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What I truly and thoroughly enjoyed about this piece was that it’s not about solely about ballet. All the things I associated with ballet didn’t come to mind. I never felt like the movements were too rigid or creatively constricting or, honestly, ballet-specific. There was freedom in this piece. I watched amazing dancers dance.  The dancers were impressive. Their skills impressed upon me the wonderful qualities of the balletic movements. Yes, the vocabulary was pure ballet, but the dancers used their full capabilities as well-trained ballet dancers to articulate this notion: we are dancers who just happen to do ballet. That’s an important thing to note. Sometimes certain forms of art make audiences feel they cannot relate. That it may not be worth seeing a piece if they cannot understand it. Ballet sometimes is thought to be the dance of the more cultured audience. An audience that knows what to expect and receives it. Through the Glass Ceiling, in my opinion, was able to make the usual crowds feel satiated and pleased, as well as, open a new dialogue with audiences not as familiar with ballet.

Chow’s thoughtful examination of the subject matter and how to perform it for the masses, I feel is the reason. Like many great artists before her (and hopefully after), she is trying to start a real dialogue with this piece. Why aren’t women equally represented in the entire world of ballet? In order to have a real discourse, you need everyone to contribute. Not just women, but men, too. It was fitting that in the piece, another male dancer is introduced. His performance was quite amazing. Watching his performance drove home the notion of the dancer as an athlete. I contend that dancers are the athletes of art. With Kung Fu-esque movements, he and fellow female dancers gave a rousing performance demonstrating the real need for all sides to work together and the great results to be had when this is allowed to happen. Just as I was absorbing what I had seen, I was presented the very last piece before the end. This section of the ballet was beautiful and haunting. It featured three dancers tethered with a rope at their ankles that had ballet shoes attached. Eventually, each woman removed the ropes and their own shoes to dance unencumbered. They help instructor and audience see what women go through, the damaging effects of the ceiling.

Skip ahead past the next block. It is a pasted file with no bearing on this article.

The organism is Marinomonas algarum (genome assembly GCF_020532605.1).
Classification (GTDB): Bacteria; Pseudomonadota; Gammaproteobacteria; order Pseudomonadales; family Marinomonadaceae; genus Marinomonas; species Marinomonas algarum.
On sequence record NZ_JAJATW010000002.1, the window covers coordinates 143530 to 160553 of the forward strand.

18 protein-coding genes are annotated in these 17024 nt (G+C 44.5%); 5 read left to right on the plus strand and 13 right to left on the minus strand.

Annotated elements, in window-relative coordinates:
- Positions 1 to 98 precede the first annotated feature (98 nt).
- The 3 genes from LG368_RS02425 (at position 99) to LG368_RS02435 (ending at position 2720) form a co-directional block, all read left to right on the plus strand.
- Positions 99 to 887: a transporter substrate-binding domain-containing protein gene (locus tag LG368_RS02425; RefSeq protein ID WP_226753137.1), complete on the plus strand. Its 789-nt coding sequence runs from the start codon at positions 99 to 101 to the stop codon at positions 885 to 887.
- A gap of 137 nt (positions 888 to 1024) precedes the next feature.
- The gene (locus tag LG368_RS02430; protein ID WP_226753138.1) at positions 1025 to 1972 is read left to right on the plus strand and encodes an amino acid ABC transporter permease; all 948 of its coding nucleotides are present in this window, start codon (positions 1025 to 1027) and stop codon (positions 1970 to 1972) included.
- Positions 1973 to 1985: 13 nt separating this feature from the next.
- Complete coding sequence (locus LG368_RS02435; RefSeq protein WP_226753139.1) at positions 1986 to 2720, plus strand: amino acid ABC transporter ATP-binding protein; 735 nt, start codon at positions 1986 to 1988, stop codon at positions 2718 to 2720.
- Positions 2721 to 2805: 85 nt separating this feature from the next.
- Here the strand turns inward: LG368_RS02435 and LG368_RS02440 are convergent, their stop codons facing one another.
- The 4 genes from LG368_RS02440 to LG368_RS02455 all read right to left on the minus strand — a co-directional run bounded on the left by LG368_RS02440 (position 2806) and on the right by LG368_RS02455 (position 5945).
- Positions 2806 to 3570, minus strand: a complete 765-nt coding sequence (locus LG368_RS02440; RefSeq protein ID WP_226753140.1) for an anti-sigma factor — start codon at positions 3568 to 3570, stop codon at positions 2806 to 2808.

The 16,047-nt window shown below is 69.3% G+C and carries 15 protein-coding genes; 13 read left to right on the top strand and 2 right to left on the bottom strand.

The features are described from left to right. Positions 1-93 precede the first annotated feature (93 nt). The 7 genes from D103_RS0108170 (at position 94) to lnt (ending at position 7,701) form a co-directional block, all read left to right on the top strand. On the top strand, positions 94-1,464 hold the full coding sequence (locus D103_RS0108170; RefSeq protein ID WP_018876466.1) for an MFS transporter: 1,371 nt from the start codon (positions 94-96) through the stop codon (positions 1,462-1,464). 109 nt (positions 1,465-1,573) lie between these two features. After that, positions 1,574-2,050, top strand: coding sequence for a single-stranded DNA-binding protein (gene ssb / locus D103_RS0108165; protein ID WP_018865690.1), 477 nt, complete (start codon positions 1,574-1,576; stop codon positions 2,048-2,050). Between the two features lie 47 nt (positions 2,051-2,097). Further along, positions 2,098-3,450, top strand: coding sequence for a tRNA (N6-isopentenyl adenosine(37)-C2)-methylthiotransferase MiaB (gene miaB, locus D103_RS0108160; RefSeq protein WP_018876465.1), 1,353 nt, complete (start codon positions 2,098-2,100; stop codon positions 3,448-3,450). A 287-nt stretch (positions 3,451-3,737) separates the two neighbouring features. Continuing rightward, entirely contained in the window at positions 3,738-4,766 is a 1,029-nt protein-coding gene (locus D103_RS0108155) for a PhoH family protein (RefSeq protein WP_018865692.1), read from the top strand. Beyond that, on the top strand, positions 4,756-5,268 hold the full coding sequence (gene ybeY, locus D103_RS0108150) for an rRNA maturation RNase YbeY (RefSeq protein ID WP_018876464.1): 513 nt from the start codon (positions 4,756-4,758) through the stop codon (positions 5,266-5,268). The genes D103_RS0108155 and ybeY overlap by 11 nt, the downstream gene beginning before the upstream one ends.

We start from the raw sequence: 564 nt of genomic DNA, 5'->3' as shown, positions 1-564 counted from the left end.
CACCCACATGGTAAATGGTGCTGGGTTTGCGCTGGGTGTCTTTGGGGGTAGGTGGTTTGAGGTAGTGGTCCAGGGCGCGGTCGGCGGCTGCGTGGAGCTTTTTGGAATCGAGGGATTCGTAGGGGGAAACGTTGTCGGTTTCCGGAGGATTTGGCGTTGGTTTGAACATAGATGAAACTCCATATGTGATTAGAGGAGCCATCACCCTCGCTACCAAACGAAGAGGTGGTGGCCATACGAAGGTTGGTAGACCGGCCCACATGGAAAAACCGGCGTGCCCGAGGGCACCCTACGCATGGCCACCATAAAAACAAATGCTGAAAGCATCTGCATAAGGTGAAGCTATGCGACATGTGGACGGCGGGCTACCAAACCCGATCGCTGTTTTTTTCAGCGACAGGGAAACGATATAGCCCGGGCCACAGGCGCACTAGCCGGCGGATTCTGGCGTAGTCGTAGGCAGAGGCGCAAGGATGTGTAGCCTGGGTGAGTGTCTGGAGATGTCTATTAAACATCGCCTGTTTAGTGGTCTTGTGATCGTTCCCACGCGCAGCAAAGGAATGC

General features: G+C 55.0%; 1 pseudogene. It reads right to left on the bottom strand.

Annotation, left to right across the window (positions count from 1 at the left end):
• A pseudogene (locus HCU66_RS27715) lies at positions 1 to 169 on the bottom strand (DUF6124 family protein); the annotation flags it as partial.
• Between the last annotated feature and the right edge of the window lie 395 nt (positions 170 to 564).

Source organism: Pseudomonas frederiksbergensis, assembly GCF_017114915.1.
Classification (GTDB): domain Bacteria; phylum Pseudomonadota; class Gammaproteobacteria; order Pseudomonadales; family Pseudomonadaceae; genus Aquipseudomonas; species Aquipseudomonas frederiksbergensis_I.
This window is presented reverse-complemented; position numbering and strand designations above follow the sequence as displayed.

The piece ends with the instructor awake and able to change things. He and the now unmasked woman dance together as couple and as two fellow and equal dancers. They are then joined by the other dancers so at the climatic end, the stage is filled with six more dancers: five women and the other male lead dancing harmoniously and happily on stage together. The class is taught very differently, now that the instructor has a new found perspective. Through the Glass Ceiling ends with all dancers in a line performing percussive moments, while at various points clapping their own hand into their palm, literally breaking the ceiling. Clap, clap, clap, clap. Each movement punctuated by composer George Shaw’s captivating and wonderful original score adding to the crescendo of sound of the ceiling breaking. Once it was broken, the dancers leap to the audience and the lights go out.

I.C. Movement with artistic director Ivy Chow at the helm will absolutely bring dance and art what it needs: thought-provoking dance, thought-provoking art. She understands dance and the the power it has as an art form- to challenge audiences and bring about discussion. Through the Glass Ceiling is a piece that challenged me to think about not only how I consume art I love, but how do I interact with the ideas it puts forth. I feel challenged as an artist to be more thoughtful about the impact I can have and the difference I can make. Through the Glass Ceiling is worth seeing for the pure dance fan, ballet lover and or anyone seeking to understand how art so wonderfully and purely can make a difference.

[All photos by George Shaw]